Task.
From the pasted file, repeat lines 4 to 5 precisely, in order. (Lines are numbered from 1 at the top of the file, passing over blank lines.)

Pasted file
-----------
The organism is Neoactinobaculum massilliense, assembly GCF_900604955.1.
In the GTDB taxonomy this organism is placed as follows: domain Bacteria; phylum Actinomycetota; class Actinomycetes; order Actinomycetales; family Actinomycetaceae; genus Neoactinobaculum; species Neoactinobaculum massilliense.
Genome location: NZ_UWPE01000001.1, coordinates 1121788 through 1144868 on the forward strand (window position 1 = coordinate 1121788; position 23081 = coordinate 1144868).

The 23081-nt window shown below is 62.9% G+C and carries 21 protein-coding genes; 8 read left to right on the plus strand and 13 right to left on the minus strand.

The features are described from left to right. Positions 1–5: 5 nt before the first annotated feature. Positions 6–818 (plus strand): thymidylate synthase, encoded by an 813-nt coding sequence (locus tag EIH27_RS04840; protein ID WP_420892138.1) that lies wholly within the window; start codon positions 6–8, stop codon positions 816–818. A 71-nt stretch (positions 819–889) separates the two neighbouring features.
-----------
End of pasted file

The 23081-nt window shown below is 62.9% G+C and carries 21 protein-coding genes; 8 read left to right on the plus strand and 13 right to left on the minus strand.

The features are described from left to right. Positions 1–5: 5 nt before the first annotated feature. Positions 6–818 (plus strand): thymidylate synthase, encoded by an 813-nt coding sequence (locus tag EIH27_RS04840; protein ID WP_420892138.1) that lies wholly within the window; start codon positions 6–8, stop codon positions 816–818. A 71-nt stretch (positions 819–889) separates the two neighbouring features.